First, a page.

You can’t easily quantify the bad taste left in a customer’s mouth after viewing a low-resolution picture of food at a local restaurant, or a loss of trust when an unprofessional video goes live on social media. However, you can assume these will translate into revenue dollars lost. As a brand manager you can also adopt five key steps to supporting exceptional local digital marketing:
Your brand’s national digital presence, including social media channels, websites, paid search, video content, and more, should set a benchmark for what digital marketing means to your brand. Exceptional digital marketing at the brand level sets a positive example for local marketers. In addition, it provides inspiration for local marketers to follow along with, including ideas for content, materials, and assets that resonate with local customers.
Headquarters should work to educate local affiliates on best practices for digital marketing. Steer clear of the utopian pitch about how digital marketing is the ultimate local business tool. Your local marketers will respond much better to solid and pragmatic leadership, and clear examples of what does and does not work for your brand in digital channels. You may accomplish this through a regularly-updated local marketing hall of fame that spotlights real-world examples of excellent local execution on various digital channels.
One of your brand team’s primary functions can be to provide content for your local marketers to publish to their digital channels, including email templates, social media templates, and webpages. At many brands, providing digital and print marketing support to local affiliates is part of the franchise or dealership agreement.
Brand managers should recognize that this digital content isn’t useful for the field if it doesn’t come with the right context. Your local marketers want to know what to do on Facebook, and how to optimize their videos for YouTube. By providing clear instructions around marketing campaigns and assets, you can make it easier for your locals to execute digital content in the right ways.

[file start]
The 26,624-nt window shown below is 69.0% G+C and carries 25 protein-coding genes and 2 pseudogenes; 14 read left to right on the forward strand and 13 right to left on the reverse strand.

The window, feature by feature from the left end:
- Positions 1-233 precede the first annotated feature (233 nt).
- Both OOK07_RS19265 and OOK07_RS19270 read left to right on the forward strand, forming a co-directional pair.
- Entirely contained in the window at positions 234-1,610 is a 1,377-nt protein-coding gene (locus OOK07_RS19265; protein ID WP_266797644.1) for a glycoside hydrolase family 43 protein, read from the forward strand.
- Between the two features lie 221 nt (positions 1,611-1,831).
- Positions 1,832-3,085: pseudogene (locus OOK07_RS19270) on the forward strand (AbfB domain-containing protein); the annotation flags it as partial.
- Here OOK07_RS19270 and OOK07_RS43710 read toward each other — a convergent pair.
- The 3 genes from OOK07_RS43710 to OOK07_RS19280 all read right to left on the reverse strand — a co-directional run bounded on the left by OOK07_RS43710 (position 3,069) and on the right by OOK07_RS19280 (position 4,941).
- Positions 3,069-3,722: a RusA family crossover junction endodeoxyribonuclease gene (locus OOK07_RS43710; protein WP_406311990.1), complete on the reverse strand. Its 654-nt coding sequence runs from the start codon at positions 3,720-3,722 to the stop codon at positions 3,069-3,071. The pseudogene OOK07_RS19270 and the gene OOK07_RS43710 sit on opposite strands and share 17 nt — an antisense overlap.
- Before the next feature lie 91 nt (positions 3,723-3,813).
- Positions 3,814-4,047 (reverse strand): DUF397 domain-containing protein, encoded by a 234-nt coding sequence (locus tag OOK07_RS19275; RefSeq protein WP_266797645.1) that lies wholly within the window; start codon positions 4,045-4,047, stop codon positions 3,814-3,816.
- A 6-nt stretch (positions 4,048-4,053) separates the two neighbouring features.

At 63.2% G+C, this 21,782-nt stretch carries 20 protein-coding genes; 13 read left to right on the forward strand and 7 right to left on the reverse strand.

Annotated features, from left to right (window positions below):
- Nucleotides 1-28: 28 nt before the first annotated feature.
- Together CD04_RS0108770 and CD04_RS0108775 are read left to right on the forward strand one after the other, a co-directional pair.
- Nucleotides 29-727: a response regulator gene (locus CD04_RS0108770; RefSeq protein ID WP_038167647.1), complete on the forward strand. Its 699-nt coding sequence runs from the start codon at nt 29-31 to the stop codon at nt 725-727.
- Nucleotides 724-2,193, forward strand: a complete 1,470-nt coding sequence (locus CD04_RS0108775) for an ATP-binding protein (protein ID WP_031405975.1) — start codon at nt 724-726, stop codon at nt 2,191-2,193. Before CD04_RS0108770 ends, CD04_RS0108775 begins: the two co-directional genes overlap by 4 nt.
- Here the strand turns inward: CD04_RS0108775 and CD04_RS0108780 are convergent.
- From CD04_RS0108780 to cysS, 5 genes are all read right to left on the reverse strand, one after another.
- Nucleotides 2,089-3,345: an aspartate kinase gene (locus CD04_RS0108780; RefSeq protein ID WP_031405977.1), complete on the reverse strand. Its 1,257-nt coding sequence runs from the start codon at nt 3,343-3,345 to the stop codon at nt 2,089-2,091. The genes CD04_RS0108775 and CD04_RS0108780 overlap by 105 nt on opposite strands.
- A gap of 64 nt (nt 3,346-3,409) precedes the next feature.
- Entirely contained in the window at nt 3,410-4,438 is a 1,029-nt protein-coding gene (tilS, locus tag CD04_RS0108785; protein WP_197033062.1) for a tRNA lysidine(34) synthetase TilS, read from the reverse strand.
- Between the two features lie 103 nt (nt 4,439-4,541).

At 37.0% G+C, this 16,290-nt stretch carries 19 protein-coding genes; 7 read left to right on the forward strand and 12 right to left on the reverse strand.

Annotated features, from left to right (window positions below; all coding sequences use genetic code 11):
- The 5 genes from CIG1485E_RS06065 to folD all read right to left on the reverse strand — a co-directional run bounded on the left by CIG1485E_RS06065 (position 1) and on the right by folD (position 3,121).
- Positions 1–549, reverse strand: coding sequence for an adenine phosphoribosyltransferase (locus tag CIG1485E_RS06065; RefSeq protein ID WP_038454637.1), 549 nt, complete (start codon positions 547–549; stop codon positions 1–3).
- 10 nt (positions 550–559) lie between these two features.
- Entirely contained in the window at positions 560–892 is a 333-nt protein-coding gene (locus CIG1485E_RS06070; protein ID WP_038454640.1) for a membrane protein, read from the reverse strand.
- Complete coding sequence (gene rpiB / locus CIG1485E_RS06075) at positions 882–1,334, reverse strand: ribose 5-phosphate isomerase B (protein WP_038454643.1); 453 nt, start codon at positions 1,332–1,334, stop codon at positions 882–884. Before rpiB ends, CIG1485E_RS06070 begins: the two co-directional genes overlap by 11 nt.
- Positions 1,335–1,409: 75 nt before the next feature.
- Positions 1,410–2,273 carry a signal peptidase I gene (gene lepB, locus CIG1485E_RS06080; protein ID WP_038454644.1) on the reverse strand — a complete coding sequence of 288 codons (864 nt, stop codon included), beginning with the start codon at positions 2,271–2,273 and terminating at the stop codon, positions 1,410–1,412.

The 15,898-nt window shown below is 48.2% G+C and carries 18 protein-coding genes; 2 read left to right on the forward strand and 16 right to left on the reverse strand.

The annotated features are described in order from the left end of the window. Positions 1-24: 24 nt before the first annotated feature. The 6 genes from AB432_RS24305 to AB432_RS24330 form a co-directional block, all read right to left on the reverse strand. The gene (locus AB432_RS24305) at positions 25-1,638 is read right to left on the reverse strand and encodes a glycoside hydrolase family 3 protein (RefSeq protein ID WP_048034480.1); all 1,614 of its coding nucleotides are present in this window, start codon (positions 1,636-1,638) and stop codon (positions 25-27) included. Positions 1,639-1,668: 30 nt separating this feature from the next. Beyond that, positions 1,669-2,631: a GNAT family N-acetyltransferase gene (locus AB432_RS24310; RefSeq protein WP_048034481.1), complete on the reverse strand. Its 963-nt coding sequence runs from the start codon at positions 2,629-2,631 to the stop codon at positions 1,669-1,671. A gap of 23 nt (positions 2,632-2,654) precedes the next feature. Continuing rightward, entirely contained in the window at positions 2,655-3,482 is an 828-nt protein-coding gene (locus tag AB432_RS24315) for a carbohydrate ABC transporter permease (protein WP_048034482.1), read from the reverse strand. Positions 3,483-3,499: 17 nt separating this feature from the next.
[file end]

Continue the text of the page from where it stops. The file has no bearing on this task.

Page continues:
Your local marketers ultimately want to have direct, genuine conversations with their local customers. Micromanagement of local digital channels isn’t necessarily the best way to ensure your locals’ digital marketing is always on-brand. In some cases, locals can react negatively to feelings that they’re being watched too carefully on social or other channels.
Ultimately, brand managers should recognize that their local affiliates want to use digital to form genuine connections with loyal customers. By providing guidelines for success, and making it easy for your locals to comply with brand design standards, you can ensure your locals are able to balance a desire for authenticity with your brand standards.
Garbage in, garbage out. If your digital support or templates aren’t great, brand managers can’t expect excellence out of local digital. The most effective brand managers always share good content with their local marketers. Using Local Marketing Automation (LMA) technologies to make it editable for their specific purposes can ensure compliance without having to micromanage every design tweak.
Local marketers want to drive sales and customer loyalty for their businesses without having to invest in complicated methodologies. While many local affiliates recognize the value of digital platforms, resistance to adoption, or poor execution, result if it’s too difficult to achieve excellence with digital content.
As a brand manager, the key to supporting local success is understanding how to make it easy for your locals to follow your brand guidelines with great results. By setting a clear standard of excellence, providing high-quality content, and using technologies that make it easy to publish digital content to the right channels, you can support fast execution that’s always on-brand.